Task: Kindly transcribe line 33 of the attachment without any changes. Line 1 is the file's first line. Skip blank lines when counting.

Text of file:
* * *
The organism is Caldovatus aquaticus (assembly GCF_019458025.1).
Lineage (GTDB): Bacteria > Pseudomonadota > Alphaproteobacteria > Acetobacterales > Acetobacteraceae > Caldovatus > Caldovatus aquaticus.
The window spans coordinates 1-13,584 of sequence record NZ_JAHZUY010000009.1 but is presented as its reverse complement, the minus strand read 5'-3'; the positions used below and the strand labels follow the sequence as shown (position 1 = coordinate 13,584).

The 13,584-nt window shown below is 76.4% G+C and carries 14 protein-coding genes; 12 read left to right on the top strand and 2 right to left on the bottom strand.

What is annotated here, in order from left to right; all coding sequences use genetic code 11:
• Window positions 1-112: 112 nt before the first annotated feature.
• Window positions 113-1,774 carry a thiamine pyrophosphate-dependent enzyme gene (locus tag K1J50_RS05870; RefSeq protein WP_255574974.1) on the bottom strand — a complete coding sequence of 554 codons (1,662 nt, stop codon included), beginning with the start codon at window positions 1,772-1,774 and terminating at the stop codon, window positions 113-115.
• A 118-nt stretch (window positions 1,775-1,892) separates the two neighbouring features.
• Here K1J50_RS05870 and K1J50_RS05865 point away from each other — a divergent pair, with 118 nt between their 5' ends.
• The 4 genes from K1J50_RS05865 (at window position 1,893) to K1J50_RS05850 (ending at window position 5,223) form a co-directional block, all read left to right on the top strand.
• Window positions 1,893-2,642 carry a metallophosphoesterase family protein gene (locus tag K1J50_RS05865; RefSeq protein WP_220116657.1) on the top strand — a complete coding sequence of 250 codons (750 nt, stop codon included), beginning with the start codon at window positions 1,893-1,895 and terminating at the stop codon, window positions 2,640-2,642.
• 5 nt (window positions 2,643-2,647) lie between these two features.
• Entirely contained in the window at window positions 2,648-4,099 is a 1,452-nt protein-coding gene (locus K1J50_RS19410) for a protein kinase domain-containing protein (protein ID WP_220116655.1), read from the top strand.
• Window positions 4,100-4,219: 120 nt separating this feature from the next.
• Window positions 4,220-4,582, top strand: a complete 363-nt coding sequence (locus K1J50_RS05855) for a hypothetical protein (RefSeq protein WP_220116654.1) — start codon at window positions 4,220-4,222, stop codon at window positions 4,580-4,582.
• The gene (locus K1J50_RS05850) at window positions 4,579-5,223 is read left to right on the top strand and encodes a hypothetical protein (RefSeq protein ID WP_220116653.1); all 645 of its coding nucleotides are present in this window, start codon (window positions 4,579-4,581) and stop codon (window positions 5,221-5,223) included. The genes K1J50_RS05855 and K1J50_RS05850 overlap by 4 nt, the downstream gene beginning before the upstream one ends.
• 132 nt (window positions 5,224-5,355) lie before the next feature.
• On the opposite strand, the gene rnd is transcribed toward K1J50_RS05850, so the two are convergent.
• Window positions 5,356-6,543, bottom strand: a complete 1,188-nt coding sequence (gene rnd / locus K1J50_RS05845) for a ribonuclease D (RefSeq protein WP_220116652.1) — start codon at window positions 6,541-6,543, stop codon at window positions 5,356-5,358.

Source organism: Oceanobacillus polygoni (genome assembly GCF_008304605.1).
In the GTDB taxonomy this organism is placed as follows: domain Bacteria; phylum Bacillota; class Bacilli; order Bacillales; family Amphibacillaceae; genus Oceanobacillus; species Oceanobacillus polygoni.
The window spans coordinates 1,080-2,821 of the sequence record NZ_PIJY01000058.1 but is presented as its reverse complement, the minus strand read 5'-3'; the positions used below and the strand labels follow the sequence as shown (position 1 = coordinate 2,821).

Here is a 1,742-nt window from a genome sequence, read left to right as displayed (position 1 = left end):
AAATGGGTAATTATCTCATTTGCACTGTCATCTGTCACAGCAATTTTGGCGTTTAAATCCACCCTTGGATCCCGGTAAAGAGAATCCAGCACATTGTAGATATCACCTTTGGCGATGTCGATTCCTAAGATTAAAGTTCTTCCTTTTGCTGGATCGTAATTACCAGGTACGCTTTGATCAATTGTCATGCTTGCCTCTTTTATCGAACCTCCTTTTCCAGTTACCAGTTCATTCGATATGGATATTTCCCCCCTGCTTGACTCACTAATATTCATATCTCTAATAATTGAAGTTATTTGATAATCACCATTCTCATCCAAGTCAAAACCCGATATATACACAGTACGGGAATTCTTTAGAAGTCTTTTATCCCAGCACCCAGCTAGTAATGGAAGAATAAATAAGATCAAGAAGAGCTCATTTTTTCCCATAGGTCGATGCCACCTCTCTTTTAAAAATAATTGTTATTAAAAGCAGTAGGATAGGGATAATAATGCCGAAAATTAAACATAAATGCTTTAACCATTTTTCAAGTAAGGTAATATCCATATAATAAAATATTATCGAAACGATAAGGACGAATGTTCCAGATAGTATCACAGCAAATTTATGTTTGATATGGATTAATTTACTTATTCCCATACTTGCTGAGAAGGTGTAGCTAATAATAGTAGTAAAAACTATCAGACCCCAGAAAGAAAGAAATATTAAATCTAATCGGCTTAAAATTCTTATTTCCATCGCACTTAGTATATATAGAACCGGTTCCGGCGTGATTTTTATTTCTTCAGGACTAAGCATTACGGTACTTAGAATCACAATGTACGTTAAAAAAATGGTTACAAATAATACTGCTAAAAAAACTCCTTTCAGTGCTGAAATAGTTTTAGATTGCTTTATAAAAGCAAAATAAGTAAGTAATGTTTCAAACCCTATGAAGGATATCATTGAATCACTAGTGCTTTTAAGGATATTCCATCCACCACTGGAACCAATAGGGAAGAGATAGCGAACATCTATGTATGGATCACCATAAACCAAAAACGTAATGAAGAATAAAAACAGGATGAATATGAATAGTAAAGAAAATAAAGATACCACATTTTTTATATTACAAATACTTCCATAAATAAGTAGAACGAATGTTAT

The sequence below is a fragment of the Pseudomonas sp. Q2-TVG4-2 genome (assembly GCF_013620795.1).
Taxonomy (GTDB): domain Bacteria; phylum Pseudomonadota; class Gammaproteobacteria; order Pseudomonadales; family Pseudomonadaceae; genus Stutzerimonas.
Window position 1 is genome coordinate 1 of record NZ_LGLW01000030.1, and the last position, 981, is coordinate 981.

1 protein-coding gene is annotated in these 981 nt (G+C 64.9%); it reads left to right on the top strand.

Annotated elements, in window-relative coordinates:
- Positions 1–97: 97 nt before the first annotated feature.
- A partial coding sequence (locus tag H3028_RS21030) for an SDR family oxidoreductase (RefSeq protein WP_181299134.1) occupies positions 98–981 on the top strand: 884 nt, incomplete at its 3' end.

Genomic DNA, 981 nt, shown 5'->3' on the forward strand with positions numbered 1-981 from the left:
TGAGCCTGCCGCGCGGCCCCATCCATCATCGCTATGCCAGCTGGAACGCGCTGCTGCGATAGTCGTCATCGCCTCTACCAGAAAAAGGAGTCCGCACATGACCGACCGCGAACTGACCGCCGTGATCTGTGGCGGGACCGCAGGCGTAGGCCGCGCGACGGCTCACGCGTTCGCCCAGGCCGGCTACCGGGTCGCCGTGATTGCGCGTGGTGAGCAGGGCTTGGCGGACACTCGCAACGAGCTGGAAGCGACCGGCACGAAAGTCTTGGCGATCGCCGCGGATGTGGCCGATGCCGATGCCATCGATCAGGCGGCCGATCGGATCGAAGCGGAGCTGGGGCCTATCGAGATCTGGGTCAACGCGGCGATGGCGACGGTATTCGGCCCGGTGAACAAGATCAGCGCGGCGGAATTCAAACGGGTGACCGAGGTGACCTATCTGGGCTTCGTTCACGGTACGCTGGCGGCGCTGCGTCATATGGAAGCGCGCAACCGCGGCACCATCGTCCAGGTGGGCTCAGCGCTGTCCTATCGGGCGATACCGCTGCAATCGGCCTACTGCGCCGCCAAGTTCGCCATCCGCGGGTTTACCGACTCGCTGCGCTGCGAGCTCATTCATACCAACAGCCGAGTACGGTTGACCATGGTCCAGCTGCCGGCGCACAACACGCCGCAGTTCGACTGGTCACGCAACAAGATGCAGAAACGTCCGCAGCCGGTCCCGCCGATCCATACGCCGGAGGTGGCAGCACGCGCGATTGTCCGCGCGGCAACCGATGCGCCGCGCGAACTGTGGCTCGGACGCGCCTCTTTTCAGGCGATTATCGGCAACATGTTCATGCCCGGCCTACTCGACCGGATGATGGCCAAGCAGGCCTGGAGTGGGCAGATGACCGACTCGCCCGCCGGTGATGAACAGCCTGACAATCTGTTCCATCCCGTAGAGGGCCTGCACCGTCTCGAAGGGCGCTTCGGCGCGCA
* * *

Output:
TGAGCCTGCCGCGCGGCCCCATCCATCATCGCTATGCCAGCTGGAACGCGCTGCTGCGATAGTCGTCATCGCCTCTACCAGAAAAAGGAGTCCGCACATGACCGACCGCGAACTGACCGCCGTGATCTGTGGCGGGACCGCAGGCGTAGGCCGCGCGACGGCTCACGCGTTCGCCCAGGCCGGCTACCGGGTCGCCGTGATTGCGCGTGGTGAGCAGGGCTTGGCGGACACTCGCAACGAGCTGGAAGCGACCGGCACGAAAGTCTTGGCGATCGCCGCGGATGTGGCCGATGCCGATGCCATCGATCAGGCGGCCGATCGGATCGAAGCGGAGCTGGGGCCTATCGAGATCTGGGTCAACGCGGCGATGGCGACGGTATTCGGCCCGGTGAACAAGATCAGCGCGGCGGAATTCAAACGGGTGACCGAGGTGACCTATCTGGGCTTCGTTCACGGTACGCTGGCGGCGCTGCGTCATATGGAAGCGCGCAACCGCGGCACCATCGTCCAGGTGGGCTCAGCGCTGTCCTATCGGGCGATACCGCTGCAATCGGCCTACTGCGCCGCCAAGTTCGCCATCCGCGGGTTTACCGACTCGCTGCGCTGCGAGCTCATTCATACCAACAGCCGAGTACGGTTGACCATGGTCCAGCTGCCGGCGCACAACACGCCGCAGTTCGACTGGTCACGCAACAAGATGCAGAAACGTCCGCAGCCGGTCCCGCCGATCCATACGCCGGAGGTGGCAGCACGCGCGATTGTCCGCGCGGCAACCGATGCGCCGCGCGAACTGTGGCTCGGACGCGCCTCTTTTCAGGCGATTATCGGCAACATGTTCATGCCCGGCCTACTCGACCGGATGATGGCCAAGCAGGCCTGGAGTGGGCAGATGACCGACTCGCCCGCCGGTGATGAACAGCCTGACAATCTGTTCCATCCCGTAGAGGGCCTGCACCGTCTCGAAGGGCGCTTCGGCGCGCA